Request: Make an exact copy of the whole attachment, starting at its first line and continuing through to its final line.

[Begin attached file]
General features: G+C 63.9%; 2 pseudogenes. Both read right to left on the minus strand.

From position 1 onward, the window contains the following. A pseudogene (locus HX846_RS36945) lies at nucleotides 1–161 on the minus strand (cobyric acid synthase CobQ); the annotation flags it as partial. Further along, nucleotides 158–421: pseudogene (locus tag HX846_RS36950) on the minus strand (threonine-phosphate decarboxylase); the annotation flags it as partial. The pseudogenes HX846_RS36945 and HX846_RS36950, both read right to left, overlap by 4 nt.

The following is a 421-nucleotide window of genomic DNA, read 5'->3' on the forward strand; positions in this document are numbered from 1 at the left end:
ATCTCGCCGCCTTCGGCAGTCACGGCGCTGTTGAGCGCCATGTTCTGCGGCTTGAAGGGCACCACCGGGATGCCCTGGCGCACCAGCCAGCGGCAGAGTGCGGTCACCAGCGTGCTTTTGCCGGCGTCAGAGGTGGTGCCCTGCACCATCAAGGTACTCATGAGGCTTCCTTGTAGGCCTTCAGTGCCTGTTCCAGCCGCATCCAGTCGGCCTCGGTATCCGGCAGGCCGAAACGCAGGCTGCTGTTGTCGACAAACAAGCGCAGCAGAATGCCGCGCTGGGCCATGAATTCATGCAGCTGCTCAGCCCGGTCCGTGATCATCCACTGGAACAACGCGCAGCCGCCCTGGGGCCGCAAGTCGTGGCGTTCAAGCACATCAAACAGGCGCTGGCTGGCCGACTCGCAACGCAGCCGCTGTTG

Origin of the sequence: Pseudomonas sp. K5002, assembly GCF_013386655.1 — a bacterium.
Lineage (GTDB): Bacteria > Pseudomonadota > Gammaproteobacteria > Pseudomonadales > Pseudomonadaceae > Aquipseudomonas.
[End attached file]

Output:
General features: G+C 63.9%; 2 pseudogenes. Both read right to left on the minus strand.

From position 1 onward, the window contains the following. A pseudogene (locus HX846_RS36945) lies at nucleotides 1–161 on the minus strand (cobyric acid synthase CobQ); the annotation flags it as partial. Further along, nucleotides 158–421: pseudogene (locus tag HX846_RS36950) on the minus strand (threonine-phosphate decarboxylase); the annotation flags it as partial. The pseudogenes HX846_RS36945 and HX846_RS36950, both read right to left, overlap by 4 nt.

The following is a 421-nucleotide window of genomic DNA, read 5'->3' on the forward strand; positions in this document are numbered from 1 at the left end:
ATCTCGCCGCCTTCGGCAGTCACGGCGCTGTTGAGCGCCATGTTCTGCGGCTTGAAGGGCACCACCGGGATGCCCTGGCGCACCAGCCAGCGGCAGAGTGCGGTCACCAGCGTGCTTTTGCCGGCGTCAGAGGTGGTGCCCTGCACCATCAAGGTACTCATGAGGCTTCCTTGTAGGCCTTCAGTGCCTGTTCCAGCCGCATCCAGTCGGCCTCGGTATCCGGCAGGCCGAAACGCAGGCTGCTGTTGTCGACAAACAAGCGCAGCAGAATGCCGCGCTGGGCCATGAATTCATGCAGCTGCTCAGCCCGGTCCGTGATCATCCACTGGAACAACGCGCAGCCGCCCTGGGGCCGCAAGTCGTGGCGTTCAAGCACATCAAACAGGCGCTGGCTGGCCGACTCGCAACGCAGCCGCTGTTG

Origin of the sequence: Pseudomonas sp. K5002, assembly GCF_013386655.1 — a bacterium.
Lineage (GTDB): Bacteria > Pseudomonadota > Gammaproteobacteria > Pseudomonadales > Pseudomonadaceae > Aquipseudomonas.